Thursday, August 29, 2013

Group views Ohaneze’s claims on Lagos as insult on Yoruba


A socio cultural group, Oodua Solidarity Forum, has condemned the Ohaneze claim  published on Tuesday August 6, 2013, in the Daily Sun as not only insult to the Yoruba, but also an affront just as it decry the attacks, threaths on Femi Fani-Kayode and  his failmy.

The group in a satement signed by the group’s National Coordinator, Olajide Julius and made available to Vanguard viewed the  Ohaneze claim  that  “The Igbo are key stakeholders in the affairs of the state (Lagos). We constitute over 46% of the population of the state…It is the Igbo that make Lagos what it is and without them Lagos will go to sleep. The Igbo in Lagos have the capacity to defend themselves…”. published on Tuesday August 6, 2013, in the Daily Sun as not only insult to the Yoruba, but also an affront.

Continue After The Break.


The statement in parts read thus

We have watched the systemic and vitriolic attacks on former Minister of Aviation, Chief Femi Fani-Kayode, over his article, entitled ‘The bitter truth about the Igbo’ which unfortunately has been condemned by some groups of people.

And despite his explanations that his comments have been greatly been misunderstood, and that his intentions were not to ridicule or malign the Igbo, the attacks have continued. Some Igbo groups have not stopped at attacking him alone, but have gone ahead to issue threats against his wife and children.

While many may see the attack as merely an attack on Fani-kayode, but those with discerning eyes will read between the lines and see that the attack is indeed an attack on the Yoruba race.

You will recall that Fani-Kayode only responded to a national issue and comments made by some Igbos concerning the Yoruba race. It is funny how these people who have found it a game to attack Chief Fani-Kayode
remained silent without uttering a single word when an Igbo man and leader, former Abia State governor, Orji Uzor Kalu, found it convenient to describe Lagos as ‘no man’s land’ and that 55% of the revenue generated in the state belong to the Igbos.

It should also be noted that Fani-Kayode made those comments as his personal opinion as a Nigerian. We ask, what was he expected to do when his father’s land is being disparaged by an Igbo man?

It is not only funny, but also ridiculous that Orji Kalu would refer to Lagos as a no man’s land. Perhaps he has forgotten so soon that shortly after the June 12 crisis broke out, and Lagos was on fire as a result of the activities of the military junta. No sooner had the crisis started that Kalu’s Igbo brothers packed their loads and headed back to their ‘homes’. It took the Yoruba, the ‘owners’ of Lagos to stand and fight to protect their land.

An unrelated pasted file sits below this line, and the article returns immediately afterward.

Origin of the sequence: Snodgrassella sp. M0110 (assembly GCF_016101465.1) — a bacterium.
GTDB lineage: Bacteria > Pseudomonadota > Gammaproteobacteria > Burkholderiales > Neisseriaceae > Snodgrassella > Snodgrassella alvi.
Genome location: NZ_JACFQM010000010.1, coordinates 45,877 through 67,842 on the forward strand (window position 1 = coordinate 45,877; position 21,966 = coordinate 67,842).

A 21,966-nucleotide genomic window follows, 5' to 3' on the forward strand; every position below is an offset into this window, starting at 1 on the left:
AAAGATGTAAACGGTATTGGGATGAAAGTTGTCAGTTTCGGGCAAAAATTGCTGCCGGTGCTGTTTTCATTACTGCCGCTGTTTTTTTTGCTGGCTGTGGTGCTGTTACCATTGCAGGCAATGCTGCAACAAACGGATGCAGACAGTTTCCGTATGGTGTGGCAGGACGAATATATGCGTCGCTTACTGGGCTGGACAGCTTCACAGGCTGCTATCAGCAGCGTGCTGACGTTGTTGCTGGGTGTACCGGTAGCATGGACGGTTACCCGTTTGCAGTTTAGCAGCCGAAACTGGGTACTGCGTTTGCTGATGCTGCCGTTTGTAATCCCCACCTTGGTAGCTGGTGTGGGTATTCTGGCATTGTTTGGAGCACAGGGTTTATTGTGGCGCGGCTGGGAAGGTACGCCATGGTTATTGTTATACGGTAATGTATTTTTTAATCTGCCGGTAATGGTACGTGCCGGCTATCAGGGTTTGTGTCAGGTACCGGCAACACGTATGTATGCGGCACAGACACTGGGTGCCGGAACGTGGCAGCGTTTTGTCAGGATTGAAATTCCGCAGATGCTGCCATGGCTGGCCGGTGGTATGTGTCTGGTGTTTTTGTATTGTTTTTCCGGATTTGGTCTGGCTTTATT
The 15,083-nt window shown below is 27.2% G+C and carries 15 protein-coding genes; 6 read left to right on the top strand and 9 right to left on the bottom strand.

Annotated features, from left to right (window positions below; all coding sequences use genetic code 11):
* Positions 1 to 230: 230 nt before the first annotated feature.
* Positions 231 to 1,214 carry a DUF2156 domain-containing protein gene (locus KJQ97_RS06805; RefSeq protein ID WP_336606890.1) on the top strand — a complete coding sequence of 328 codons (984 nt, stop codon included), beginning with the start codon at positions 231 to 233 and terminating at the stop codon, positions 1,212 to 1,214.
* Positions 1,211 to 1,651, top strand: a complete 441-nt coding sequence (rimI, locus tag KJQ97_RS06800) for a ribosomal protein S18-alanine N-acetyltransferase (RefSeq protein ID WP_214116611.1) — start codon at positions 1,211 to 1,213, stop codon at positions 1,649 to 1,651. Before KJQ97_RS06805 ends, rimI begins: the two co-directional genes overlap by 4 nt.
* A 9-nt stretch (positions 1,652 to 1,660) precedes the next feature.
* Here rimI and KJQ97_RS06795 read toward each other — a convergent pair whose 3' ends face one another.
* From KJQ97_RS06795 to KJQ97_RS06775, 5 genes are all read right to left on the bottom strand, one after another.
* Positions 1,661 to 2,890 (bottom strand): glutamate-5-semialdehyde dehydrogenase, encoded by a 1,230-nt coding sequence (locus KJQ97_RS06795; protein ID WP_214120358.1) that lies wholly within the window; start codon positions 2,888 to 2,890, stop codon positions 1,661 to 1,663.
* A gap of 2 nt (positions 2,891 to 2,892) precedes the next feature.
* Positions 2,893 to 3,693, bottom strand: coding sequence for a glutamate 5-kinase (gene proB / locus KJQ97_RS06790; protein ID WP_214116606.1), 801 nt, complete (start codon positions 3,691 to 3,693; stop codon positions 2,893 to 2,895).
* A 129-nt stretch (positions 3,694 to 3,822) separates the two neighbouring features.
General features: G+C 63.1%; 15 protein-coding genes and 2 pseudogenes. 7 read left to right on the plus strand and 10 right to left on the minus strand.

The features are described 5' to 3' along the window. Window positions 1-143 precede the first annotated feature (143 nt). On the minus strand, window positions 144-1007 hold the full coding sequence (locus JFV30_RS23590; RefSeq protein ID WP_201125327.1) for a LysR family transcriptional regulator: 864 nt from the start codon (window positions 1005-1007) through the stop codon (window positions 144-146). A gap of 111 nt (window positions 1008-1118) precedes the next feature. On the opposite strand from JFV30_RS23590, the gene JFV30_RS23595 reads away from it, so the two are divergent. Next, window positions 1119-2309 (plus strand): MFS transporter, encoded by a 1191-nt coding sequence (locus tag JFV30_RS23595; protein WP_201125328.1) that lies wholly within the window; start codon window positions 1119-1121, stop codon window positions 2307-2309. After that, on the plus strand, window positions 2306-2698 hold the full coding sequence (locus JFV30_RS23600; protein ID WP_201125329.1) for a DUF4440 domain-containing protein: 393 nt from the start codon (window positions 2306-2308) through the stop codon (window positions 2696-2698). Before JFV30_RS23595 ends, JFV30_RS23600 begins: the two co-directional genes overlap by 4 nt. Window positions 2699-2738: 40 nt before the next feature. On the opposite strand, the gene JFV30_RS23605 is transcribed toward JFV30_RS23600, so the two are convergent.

It is also instructive to remind them that the Yoruba account for between 20% and 30% of buildings and businesses in Abuja. But we had never for one day lose sight of the fact that Abuja belongs to the Gwari people, though it is the federal capital. The reason is very simple, the Yoruba is not in any way covetous, and so will never lay claim to whatever is not his.

There is no gain repeating the fact the average Yoruba is very accommodating. It is for this simple reason that you will find an Igbo, Hausa or even a non-Nigerian with properties spread across Yoruba land without any problem.

It is against this background that we view the comments credited to the Ohaneze in the Daily Sun publication of Tuesday August 6, 2013, as not only insult to the Yoruba, but also an affront. The comments reads: “The Igbo are key stakeholders in the affairs of the state (Lagos). We constitute over 46% of the population of the state…It is the Igbo that make Lagos what it is and without them Lagos will go to sleep. The Igbo in Lagos have the capacity
to defend themselves…”

You will agree with us that this reckless statement is a subtle claim by the Igbo that they own Lagos, with a veiled threat to destroy it if they don’t have their way. Despite the open threat, no Yoruba man has picked the gun to attack the Ohaneze.

Perhaps we should ask our brothers one simple question. How many Yoruba have C-of-Os in Enugu, Aba or Onitsha? It is not because they not want to have it or because they are not as industrious as their Igbo counterpart.

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